Tuesday, November 4, 2014
Here’s a powerful and complex play that feels as relevant and timely as ever a play did.
Ayad Akhtar’s Pultizer Prize winner concerns an affluent Manhattan couple. Amir is a high-powered Muslim-American corporate lawyer (Hari Dhillon), who has renounced his religious heritage and concealed his father’s Pakistani birthplace from his employer. Emily’s an American artist (Gretchen Mol) thoroughly enamored of the exoticism of Islam which she incorporates into her works.
When the play opens, she’s painting Amir in a modern-day version of Velázquez’s famous portrait of his Moorish slave Juan de Pareja dressed like a nobleman, symbolically foreshadowing Amir’s own identity issues and the ways in which others perceive his ethnic background. Amir’s Muslim nephew (Danny Ashok) has gone further than Amir in changing his real name to Abe in order to assimilate more fully into American culture.
Emily and Abe implore Amir to give legal assistance to an incarcerated imam being held on suspicion of funding terrorist activity. Amir is reluctant to be identified, even unofficially, with such a cause, but eventually gives in to their compassionate pleading, an action that will have dire consequences.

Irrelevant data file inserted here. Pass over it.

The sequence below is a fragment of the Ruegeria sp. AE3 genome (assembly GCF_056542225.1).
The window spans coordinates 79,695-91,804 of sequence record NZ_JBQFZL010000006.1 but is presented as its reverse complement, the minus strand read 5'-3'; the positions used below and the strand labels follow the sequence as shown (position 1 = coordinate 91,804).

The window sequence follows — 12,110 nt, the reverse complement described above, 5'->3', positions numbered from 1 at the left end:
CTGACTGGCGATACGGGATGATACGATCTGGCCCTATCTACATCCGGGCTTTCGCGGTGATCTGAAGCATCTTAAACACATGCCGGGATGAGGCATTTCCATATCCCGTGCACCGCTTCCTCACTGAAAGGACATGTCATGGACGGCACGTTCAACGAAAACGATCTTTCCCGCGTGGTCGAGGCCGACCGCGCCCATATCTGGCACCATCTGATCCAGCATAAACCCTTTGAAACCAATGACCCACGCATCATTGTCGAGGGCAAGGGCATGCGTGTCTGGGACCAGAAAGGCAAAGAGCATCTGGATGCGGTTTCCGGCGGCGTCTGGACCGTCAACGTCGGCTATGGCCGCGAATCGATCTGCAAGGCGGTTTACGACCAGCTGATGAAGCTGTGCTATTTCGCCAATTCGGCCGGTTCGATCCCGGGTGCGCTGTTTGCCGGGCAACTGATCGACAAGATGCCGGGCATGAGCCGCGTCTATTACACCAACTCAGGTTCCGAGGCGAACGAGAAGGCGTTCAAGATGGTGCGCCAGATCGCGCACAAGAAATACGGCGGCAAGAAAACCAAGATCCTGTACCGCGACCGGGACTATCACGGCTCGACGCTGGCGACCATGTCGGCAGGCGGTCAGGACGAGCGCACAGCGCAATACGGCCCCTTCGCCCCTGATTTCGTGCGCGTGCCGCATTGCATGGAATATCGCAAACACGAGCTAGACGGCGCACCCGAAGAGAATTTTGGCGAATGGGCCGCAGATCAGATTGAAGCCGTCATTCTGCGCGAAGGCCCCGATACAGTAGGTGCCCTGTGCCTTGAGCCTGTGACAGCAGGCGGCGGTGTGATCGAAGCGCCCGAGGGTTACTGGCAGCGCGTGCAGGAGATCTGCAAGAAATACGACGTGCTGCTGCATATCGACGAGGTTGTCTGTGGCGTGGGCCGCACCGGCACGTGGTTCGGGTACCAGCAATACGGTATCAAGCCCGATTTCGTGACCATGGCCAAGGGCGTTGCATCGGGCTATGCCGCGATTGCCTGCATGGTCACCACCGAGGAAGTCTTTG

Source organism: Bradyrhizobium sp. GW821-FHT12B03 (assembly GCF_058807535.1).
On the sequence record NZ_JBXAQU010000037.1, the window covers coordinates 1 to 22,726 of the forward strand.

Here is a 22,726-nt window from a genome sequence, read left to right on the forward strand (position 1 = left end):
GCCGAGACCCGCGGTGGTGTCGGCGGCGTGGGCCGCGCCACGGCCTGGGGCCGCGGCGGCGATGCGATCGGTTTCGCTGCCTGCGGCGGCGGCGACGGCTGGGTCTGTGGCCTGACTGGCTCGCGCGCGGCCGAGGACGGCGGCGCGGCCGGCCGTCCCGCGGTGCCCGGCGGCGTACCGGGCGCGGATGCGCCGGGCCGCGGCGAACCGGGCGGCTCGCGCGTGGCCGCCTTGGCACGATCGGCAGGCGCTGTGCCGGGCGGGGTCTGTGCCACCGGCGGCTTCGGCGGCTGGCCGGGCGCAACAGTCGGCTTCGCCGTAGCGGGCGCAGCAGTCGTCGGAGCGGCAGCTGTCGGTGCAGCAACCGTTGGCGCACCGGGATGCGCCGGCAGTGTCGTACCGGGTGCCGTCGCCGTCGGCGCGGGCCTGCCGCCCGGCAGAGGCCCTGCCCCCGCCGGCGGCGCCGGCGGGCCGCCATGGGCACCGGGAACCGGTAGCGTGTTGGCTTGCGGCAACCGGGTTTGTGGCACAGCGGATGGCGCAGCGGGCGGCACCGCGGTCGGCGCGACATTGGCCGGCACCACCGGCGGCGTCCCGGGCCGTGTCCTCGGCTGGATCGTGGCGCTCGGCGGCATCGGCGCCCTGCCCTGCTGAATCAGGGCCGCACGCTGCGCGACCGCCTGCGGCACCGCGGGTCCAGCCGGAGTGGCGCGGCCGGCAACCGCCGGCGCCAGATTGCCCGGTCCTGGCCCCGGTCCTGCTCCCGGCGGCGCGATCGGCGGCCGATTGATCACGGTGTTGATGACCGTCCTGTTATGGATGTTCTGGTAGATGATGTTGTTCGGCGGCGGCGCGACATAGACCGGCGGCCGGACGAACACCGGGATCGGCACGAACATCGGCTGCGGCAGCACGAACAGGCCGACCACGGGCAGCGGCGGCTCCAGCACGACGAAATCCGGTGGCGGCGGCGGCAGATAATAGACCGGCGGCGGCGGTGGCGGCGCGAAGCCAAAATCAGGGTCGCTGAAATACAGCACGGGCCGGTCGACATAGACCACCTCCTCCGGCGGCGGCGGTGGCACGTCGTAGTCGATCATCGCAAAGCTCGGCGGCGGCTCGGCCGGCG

Meanwhile, Emily is hoping to learn that their friend, Jewish art curator Isaac (Josh Radnor), will include her paintings in his upcoming exhibit. When Isaac and his African-American wife Jory (Karen Pittman), who works with Amir at his (mostly Jewish) law firm come to dinner, the pleasant banter about fennel and anchovy salad between Amir and Isaac, degenerates into an ugly and heated exchange about 9/11, Israel, and other hot-button topics.
The fireworks that ensue bring to mind something of the emotional dynamic in Yazmena Reza’s “God of Carnage.”
Playwright Akhtar’s aim seems to be to elucidate the difficult and conflicted role of Muslims integrating into a different culture, and the importance of being true to oneself. Amir’s denial leads to his undoing and “disgrace.” Yet, when he takes an action that affirms his heritage – defending the aforementioned imam – it leads to his undoing.
And though Amir disparages the Koran, his heinous subsequent actions are precisely what he professes to loathe in Islam. So are we to believe that one must be true to one’s identity, even if so doing, results in something patently wrong? Or is Akhtar saying that we cannot ever break free of our heritage, whatever they may be?
The performances are excellent, most especially Dhillon as the conflicted protagonist. He played the role at the Bush Theatre in London to acclaim.
Director Kimberly Senior keeps the action taut and strikes just the right balance between the lightweight urban chitchat, and the underlying tensions.
John Lee Beatty’s affluent east side apartment, Jennifer von Mayrhauser’s costumes, and Kenneth Posner’s lighting, and Jill DuBoff’s sound contribute to a highly theatrical and genuinely thought-provoking evening.
(Lyceum Theatre, 149 West 45th Street; 212-239-6200, online at www.telecharge.com)
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